Nicolas Cage doesn’t go fully bonkers until the final reel of “A Score to Settle,” and you might get tired of waiting for his patented craze-out as director Shawn Ku plays out John Stuart Newman’s plodding revenge tale in overly artsy fashion.

The movie begins with Frankie Carver (Cage) being released from prison for medical reasons after a nearly twenty-year stint: he suffers from a terminal ailment that causes sleeplessness, poor vision and hallucinations. Awaiting him on his release is his long-estranged son Joey (Noah Le Gros), a recovering junkie whose affection he attempts to resurrect by digging up a cache of buried cash and treating the boy to the finest in sumptuous hotel living, fine food, flashy cars, elegant clothes and spiffy jewelry.

But while Frankie’s main concern is in rebuilding his relationship with Joey, he also intends to wreak vengeance on his former partners in crime for persuading him to take the fall for a murder they committed, and then failing to keep their promise to take care of Joey. His ultimate quarry is his erstwhile boss Max (Dave Kenneth MacKinnon), but he’s also gunning for Max’s minions Jimmy (Mohamed Karim) and Tank (Ian Tracey). The only member of the old crew he trusts is Q (Benjamin Bratt), a bar owner whom he enlists to track the others down.

While that is afoot, Frankie also decides to reacquaint himself with the pleasures of life, making an assignation with a hooker named Simone (Karolina Wydra), who—in the fashion of such tall tales—turns out to be remarkably sweet, though not entirely comfortable with his attention. His interest in her will lead to a confrontation with her slimy pimp Trip (Sean Owen Roberts), which, of course, Frankie handles with his old style.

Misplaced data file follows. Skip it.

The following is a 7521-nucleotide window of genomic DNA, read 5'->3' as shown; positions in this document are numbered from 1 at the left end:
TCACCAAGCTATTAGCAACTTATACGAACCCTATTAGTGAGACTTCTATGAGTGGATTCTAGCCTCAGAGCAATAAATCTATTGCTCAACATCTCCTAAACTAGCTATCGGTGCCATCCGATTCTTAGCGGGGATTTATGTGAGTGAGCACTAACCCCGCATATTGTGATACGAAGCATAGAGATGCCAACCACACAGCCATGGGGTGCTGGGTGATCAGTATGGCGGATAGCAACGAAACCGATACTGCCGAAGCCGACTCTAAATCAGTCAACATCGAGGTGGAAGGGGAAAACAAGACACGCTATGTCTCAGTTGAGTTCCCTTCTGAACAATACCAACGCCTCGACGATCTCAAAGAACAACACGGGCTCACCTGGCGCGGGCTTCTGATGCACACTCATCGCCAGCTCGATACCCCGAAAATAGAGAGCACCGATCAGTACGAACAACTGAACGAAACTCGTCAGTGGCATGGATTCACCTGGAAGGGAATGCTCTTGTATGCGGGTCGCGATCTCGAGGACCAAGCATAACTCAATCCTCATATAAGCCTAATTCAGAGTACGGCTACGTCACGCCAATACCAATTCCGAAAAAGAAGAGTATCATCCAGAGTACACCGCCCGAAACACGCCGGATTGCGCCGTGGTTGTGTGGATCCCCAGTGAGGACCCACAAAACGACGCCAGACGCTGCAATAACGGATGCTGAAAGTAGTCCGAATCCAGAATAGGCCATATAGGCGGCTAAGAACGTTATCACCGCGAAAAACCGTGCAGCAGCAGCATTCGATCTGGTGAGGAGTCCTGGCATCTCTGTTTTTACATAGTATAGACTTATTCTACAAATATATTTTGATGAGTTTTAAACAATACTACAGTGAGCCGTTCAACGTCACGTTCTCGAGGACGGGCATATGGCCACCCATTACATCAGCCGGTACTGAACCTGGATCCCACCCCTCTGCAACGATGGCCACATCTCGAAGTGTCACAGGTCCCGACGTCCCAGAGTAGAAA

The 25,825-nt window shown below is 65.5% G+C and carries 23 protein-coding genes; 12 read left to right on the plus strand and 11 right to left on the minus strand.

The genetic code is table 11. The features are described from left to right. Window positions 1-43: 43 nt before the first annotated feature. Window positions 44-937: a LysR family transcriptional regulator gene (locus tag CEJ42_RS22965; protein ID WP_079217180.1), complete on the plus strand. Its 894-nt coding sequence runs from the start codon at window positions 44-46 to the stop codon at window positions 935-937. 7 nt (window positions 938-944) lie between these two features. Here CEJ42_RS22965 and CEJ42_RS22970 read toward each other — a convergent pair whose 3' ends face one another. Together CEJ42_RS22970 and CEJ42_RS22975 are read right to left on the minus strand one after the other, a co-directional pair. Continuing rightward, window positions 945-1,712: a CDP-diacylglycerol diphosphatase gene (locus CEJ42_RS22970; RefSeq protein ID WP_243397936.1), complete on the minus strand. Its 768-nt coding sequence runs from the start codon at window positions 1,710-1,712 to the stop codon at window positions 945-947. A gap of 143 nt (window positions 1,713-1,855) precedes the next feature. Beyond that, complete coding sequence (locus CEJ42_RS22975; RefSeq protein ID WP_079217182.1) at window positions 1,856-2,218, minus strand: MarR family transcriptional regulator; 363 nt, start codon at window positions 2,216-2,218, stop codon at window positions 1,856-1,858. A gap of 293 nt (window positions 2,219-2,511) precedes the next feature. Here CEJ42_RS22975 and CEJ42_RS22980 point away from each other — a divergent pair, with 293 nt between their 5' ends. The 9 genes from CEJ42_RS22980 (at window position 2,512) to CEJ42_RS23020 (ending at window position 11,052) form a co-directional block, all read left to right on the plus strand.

Obviously Newman is trying to juggle a number of narrative balls here, and neither he nor Ku—who marshals his actors and technical team (production designer Kathy McCoy, cinematographer Mark Dobrescu and editor Chad Galster) in a misguided effort to turn the ungainly script into something stylish and enigmatic—proves up to the task of making “A Score to Settle” intriguing rather than confusing. The last half-hour springs what are intended to be big surprises, but they register as either absurd or predictable, and the inevitable bloody closing confrontation is risible.

Cage, as usual, earns his much-needed paycheck by baldly overplaying everything, including the flashbacks, while Bratt tries to be inconspicuous by underplaying and concealing himself beneath facial hair. The rest of the cast is mostly unexceptional, but there are a couple of jokers in the deck: Le Gros, whose blandness and spooky line readings invite ridicule, and Karim, whose maniacally over-the-top performance appears an attempt to outdo even Cage (and whose dialogue sounds poorly dubbed).

Cage’s eccentricity once had a certain perverse charm, but in a dreary potboiler like this it’s merely tiresome. In “A Score to Settle” his mugging merely mugs the audience.